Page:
world, including those in Afghanistan, this committee reportedly planned
and directed many of the organization’s terrorist attacks. There has been a
series of operational triumphs for al Qaeda over the past decade —Khobar
Towers, the first World Trade Center bombing, the bombings of the U.S.
embassies in Kenya and Tanzania, the attack on the U.S.S. Cole in Yemen
and, of course, the most spectacular terrorist act in history, the events of
September 11, the largest single act of mass casualty super-terrorism ever.
Additionally, the military committee is responsible for developing the
training methods and materials used in the various camps. As head of the
committee, as in his previous position, Zubaydah screened applicants for
al Qaeda training camps, and sent successful recruits to various places in
the world to establish new al Qaeda cells. Following the capture of Abu
Zubaydah by U.S. and Pakistani forces in March 2002, it is unclear who
now heads this committee, although there is no doubt the position has
been filled.
Al Qaeda also maintains its own guerrilla army, known as the 55th
Brigade, an elite body trained in small unit tactics. This group, comprised
of approximately 2,000 fighters, was reportedly the “shock troops” of the
Taliban, having been integrated into their army from 1997-2001.13 These
elite fighters came from Arab states such as Egypt, Saudi Arabia, Yemen
and others, Central Asian states such as Tajikistan, Uzbekistan,
Kyrgyzstan and Kazakhstan, and Asian and Southeast Asian states,
primarily Pakistan, Bangladesh, the Philippines, Indonesia and Malaysia.
Most of the members had fought in either the Soviet/Afghan war or other
regional conflicts, including conflicts in Kashmir, Nagorno-Karabakh and
others.14 Well-equipped with weaponry left by the Soviets after their
retreat from Afghanistan as well as newer technology, this group remains a
formidable presence despite having suffered serious losses during the fall
2001 U.S.-led attacks on Afghanistan.
Al Qaeda’s global network consists of permanent or independently
operating semi-permanent cells of al Qaeda trained militants established in
over seventy-six countries worldwide as well as allied Islamist military
and political groups globally.15 The strict adherence to a cell structure has
allowed al Qaeda to maintain an impressively high degree of secrecy and
security. These cells are independent of other local groups al Qaeda may
be aligned with, and range in size from two to fifteen members. Al Qaeda
cells are often used as support for terrorist acts. Moreover, as was the case
with the al Qaeda bombings in Kenya and Tanzania, locals who have been
trained by, but are not official members of al Qaeda, may be activated to
support an operation. Although the September 11 hijackers were members
of sleeper cells in the United States, most cells are used to establish safe
houses, procure local resources and support outside operatives as needed
to carry out an attack.
Al Qaeda’s approach of allying itself with various existing terrorist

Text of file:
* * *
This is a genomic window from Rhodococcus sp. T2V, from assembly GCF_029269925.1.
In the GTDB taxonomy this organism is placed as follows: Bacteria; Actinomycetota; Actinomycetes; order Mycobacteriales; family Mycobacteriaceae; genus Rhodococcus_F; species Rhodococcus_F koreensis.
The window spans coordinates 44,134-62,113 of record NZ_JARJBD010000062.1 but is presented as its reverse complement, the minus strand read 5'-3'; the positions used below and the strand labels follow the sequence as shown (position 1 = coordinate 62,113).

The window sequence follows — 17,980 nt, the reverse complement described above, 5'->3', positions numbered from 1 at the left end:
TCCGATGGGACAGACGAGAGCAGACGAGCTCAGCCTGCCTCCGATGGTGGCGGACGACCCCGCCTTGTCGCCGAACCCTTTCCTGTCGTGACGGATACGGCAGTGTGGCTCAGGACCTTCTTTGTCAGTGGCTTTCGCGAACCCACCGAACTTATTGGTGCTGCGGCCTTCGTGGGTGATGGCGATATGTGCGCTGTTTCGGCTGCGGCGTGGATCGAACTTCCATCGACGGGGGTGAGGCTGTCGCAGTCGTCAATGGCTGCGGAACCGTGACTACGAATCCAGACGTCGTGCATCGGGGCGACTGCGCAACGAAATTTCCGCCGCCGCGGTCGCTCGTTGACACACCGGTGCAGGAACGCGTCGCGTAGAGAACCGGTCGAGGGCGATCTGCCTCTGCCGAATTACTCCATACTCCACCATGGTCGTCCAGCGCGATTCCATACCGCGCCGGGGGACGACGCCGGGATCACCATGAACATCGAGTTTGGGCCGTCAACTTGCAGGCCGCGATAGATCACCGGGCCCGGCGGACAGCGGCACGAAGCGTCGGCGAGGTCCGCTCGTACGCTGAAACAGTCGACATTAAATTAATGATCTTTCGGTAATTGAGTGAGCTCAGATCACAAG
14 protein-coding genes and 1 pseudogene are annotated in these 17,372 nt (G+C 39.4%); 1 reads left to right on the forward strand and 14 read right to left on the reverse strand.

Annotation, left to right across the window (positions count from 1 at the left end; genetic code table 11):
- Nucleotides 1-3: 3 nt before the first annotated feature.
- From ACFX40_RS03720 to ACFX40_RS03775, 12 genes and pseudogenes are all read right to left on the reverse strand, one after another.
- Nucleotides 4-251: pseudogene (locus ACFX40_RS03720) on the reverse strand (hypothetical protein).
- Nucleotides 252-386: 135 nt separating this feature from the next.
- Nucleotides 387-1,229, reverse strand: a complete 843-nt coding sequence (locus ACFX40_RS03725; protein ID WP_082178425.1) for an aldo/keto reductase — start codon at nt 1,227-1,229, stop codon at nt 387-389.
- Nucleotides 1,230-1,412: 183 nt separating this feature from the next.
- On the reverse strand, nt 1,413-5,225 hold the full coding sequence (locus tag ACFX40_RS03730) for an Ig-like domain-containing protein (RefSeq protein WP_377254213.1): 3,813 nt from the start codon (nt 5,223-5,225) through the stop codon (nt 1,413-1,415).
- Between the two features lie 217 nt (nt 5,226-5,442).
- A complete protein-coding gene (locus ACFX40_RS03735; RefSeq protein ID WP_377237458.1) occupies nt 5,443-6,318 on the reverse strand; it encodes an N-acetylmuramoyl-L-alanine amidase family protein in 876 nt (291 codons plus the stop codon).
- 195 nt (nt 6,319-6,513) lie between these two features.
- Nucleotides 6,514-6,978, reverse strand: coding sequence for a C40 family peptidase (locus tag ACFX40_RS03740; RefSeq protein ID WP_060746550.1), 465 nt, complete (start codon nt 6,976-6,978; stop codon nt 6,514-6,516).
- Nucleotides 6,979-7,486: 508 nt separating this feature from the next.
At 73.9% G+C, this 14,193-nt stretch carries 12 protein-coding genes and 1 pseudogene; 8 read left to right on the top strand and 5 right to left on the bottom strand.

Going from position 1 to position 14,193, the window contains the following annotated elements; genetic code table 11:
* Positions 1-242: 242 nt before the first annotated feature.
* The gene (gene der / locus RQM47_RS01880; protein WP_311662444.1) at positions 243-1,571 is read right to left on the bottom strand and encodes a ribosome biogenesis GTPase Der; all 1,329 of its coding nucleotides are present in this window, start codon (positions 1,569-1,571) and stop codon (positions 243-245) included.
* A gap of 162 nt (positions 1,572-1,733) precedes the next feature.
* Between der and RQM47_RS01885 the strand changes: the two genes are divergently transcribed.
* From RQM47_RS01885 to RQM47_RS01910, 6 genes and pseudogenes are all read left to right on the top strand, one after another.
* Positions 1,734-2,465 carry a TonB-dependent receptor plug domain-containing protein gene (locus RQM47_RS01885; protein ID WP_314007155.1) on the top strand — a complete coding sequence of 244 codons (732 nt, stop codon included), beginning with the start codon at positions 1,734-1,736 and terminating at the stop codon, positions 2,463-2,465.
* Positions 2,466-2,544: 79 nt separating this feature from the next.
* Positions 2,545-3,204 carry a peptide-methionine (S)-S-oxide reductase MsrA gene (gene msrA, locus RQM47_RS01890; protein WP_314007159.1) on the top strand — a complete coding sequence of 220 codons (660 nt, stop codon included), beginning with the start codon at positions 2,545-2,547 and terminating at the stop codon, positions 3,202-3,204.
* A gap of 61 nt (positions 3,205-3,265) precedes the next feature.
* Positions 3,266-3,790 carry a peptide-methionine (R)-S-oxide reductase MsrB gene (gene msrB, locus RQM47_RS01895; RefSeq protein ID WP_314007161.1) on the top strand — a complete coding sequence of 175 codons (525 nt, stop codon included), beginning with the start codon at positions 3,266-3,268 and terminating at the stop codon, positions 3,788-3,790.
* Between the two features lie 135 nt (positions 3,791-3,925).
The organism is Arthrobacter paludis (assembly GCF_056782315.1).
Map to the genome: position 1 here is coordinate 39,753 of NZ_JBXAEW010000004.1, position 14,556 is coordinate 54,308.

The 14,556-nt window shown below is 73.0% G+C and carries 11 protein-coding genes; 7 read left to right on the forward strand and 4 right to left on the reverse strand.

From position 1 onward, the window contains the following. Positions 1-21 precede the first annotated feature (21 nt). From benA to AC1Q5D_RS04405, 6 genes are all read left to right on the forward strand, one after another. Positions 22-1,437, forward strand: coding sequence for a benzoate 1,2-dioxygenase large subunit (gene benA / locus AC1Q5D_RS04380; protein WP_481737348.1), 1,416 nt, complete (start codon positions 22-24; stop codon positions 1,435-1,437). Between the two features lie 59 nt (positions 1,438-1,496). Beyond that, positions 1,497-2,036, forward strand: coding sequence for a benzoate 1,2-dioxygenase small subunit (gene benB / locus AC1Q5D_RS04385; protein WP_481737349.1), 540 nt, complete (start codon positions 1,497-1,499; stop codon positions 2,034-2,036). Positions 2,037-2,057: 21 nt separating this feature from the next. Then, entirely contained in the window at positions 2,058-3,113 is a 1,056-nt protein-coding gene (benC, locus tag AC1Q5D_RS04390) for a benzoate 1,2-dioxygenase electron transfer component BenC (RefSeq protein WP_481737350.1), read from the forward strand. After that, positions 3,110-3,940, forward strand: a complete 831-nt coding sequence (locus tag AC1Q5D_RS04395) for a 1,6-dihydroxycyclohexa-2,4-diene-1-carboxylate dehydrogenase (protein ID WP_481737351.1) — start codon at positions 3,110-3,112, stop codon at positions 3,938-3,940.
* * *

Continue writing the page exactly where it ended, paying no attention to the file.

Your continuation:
groups around the world enhances the organization’s transnational reach.
Al Qaeda has worked to establish relationships with diverse groups – not
Killing In The Name Of God: Osama Bin Laden And Al Qaeda
only geographically diverse, but they have also developed working
relationships with organizations such as Hezballah and the Liberation
Tigers of Tamil Eelam (LTTE) that do not necessarily follow the strict al
Qaeda version of Salafi/Sunni Islam. According to Gunaratna, al Qaeda
established relationships with at least thirty Islamist terrorist groups,
including such well known groups as the Egyptian Islamic Jihad, Harakat
ul-Ansar (Pakistan); Al-Ittihad (Somalia); Islamic Jihad and Hamas
(Palestine); and Al Gama`a al-Islamiya (Egypt). In addition to its primary
logistical base in Afghanistan, al Qaeda maintained a direct presence in
Sudan, Yemen, Checnya, Tajikistan, Somalia, and the Philippines through
relationships with Islamist organizations already existing in these
countries.16 In essence, bin Laden and his senior leaders have “grown” the
al Qaeda “corporation” through mergers and acquisitions. Bin Laden has
worked to minimize differences between the groups within the
organization, emphasizing their similarities and uniting them with the
vision of a common enemy – the West.
Having maintained bases in Pakistan, Sudan, Afghanistan and
elsewhere as well as an ideological doctrine that rings true to much of the
Islamic community, al Qaeda’s membership base reaches every corner of
the world, encompassing several dozen constituent nationalities and ethnic
groups.17 Its ideology has allowed al Qaeda to unite the previously
unorganized global community of radical Islam, providing leadership and
inspiration. Beyond the actual al Qaeda cells maintained in over 60
countries worldwide, al Qaeda sympathizers exist in virtually every
country on earth. The sympathizers are not only the disenfranchised youth
of impoverished communities, but include wealthy and successful
businessmen in countries such as Saudi Arabia and Egypt.